Committing 2 Therapy
Estimated reading time: 8 minutes
Many clients ask me if they are ‘crazy’ to need therapy. Does committing to therapy mean they need to be committed or sectioned? The short answer is: No.
Most people struggle with any change, e.g. getting divorced. Being disabled however brings many changes, often at once, and it’s normal and OK to need some support to navigate these.
So, to feel that coming for therapy is OK, it may help to explain a bit more about it and address some concerns you may have about therapy.
‘The quick fix’ myth
Unfortunately, the usual message we receive about mental health is that we can ‘fix’ our minds by solely taking medication, or doing 6 sessions of therapy. For some people, medication and/or a short course of therapy can work. For the majority of disabled people who work with us however, more is needed: being disabled can be complex, there often is more than one issue to work on.
Being disabled is not ‘fixable’ in the same way irrational negative thoughts are for example. Besides impairment effects, a lot of the experiences of disability are about how others in society treat us (the social model of disability) and dealing with a reduced sense of control in our lives. Spokz People’s support is about improving wellbeing by learning resilience, coping strategies, and how to deal with difficult situations better.
“You only offer 10 free sessions – you must believe in quick fixes”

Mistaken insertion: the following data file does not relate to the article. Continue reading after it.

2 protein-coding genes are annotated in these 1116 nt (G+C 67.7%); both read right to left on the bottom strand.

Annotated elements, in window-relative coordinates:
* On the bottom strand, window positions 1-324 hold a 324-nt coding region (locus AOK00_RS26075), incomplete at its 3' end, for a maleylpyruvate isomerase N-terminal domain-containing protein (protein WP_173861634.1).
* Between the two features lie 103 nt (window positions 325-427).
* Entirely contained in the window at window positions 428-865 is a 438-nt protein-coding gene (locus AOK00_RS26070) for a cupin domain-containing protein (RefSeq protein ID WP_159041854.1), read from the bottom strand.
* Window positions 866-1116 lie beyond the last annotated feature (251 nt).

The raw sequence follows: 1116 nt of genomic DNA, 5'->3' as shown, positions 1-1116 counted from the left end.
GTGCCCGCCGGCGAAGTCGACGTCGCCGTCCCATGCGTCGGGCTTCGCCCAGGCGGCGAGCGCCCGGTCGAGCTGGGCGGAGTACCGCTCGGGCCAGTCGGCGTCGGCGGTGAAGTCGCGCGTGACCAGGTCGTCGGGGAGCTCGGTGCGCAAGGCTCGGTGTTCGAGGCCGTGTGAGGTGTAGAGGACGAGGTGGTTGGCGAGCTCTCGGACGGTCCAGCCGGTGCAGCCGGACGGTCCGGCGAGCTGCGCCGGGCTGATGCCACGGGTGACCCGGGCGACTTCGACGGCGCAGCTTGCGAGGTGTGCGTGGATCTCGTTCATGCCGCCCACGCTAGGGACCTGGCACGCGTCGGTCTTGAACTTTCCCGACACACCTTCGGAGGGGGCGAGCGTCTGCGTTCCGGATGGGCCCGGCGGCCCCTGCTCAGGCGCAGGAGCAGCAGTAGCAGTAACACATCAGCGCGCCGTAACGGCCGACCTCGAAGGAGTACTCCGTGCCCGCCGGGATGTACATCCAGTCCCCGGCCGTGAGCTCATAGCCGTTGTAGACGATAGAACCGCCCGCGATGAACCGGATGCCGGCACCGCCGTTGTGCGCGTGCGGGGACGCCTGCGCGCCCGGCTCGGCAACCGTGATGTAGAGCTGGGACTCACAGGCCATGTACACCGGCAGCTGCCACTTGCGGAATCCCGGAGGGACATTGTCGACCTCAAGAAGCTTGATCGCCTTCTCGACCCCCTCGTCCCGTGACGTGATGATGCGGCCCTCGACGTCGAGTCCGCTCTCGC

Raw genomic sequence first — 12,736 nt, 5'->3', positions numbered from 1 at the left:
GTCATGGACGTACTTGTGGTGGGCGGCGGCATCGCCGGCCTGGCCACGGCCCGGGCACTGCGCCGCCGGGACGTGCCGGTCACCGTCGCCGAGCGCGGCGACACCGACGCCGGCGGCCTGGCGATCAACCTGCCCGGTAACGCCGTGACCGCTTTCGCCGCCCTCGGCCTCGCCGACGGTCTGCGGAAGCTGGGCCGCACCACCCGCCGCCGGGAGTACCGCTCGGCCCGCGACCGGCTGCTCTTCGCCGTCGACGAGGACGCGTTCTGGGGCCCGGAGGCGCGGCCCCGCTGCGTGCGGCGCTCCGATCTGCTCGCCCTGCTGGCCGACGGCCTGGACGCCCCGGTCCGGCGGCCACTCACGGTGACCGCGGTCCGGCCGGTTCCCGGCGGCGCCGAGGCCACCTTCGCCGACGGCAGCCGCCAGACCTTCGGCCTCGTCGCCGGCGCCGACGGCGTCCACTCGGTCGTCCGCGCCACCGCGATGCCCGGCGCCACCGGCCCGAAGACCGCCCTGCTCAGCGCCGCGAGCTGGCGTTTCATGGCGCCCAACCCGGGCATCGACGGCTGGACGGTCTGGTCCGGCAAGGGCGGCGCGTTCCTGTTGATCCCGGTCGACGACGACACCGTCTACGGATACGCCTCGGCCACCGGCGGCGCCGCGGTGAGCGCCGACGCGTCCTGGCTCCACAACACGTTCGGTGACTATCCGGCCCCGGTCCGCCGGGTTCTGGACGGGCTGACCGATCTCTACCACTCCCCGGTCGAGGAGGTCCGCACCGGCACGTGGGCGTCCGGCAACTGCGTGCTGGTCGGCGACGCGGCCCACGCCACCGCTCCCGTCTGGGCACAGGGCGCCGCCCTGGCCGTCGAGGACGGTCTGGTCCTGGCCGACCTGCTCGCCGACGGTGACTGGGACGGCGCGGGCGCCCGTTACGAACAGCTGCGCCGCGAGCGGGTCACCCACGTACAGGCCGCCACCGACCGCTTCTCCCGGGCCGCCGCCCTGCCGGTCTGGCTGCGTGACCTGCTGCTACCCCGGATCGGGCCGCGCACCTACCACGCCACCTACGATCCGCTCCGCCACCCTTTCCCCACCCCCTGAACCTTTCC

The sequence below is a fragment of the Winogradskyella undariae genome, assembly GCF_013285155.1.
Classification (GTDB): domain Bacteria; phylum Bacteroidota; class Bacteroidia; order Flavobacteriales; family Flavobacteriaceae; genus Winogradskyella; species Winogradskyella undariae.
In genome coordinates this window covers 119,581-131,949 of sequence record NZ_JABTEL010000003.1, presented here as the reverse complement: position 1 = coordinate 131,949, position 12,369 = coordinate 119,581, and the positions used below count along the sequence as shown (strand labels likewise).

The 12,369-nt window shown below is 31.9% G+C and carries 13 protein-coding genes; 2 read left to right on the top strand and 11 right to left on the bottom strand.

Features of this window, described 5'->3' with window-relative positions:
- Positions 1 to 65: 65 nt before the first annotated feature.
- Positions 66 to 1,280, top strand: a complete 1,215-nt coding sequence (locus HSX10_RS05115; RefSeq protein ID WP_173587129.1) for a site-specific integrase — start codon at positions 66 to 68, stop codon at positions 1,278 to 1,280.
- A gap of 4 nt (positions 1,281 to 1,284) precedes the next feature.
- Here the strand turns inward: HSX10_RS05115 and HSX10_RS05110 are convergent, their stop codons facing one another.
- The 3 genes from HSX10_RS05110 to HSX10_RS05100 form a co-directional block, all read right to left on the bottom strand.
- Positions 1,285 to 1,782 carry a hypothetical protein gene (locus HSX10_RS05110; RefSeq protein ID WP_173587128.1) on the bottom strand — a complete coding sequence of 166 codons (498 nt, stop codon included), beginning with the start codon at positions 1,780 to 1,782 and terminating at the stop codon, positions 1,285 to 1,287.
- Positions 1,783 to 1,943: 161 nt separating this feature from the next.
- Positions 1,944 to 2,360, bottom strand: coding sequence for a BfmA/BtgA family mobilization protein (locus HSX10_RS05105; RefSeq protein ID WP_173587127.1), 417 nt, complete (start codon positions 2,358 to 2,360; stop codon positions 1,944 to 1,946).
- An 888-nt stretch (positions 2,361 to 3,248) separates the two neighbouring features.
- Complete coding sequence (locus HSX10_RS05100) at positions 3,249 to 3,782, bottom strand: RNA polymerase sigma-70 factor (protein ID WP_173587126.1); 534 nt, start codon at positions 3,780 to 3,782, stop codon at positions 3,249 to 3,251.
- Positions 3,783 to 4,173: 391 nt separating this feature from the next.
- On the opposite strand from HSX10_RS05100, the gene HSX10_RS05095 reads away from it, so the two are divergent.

Finding funding is a major issue at Spokz People and often we are only able to offer you 10 free or subsidised sessions because of funding shortages. Sometimes people feel they shouldn’t have to pay sessions: it’s not their fault they are disabled. This is perfectly true, it is not your ‘fault’, if that is the right word to use. Unfortunately, both the NHS and grant funders struggle to understand what benefits there are from working long term with someone and they also struggle to understand the emotional impact of disability.
We do offer time-limited free sessions, but with caution. Our biggest concern is that you feel things have improved at the end of your therapy and not as if the ‘can of worms’ has been left open. That is the main reason for writing this blog – when you first speak to Allie, together you can look at whether 10 sessions will be enough or whether you need to invest in more sessions or explore how to get more sessions if you are on a low income.
If, perhaps after reading our blog on trauma (insert link), you conclude there is only 1 issue, then DEFINITELY, you can make good progress in 10 sessions, use these tips:
- Try and prepare and hone your sessions down to 1 question: what is it that I have never said to anyone before? What 1 issue or area of my life do I want to work on?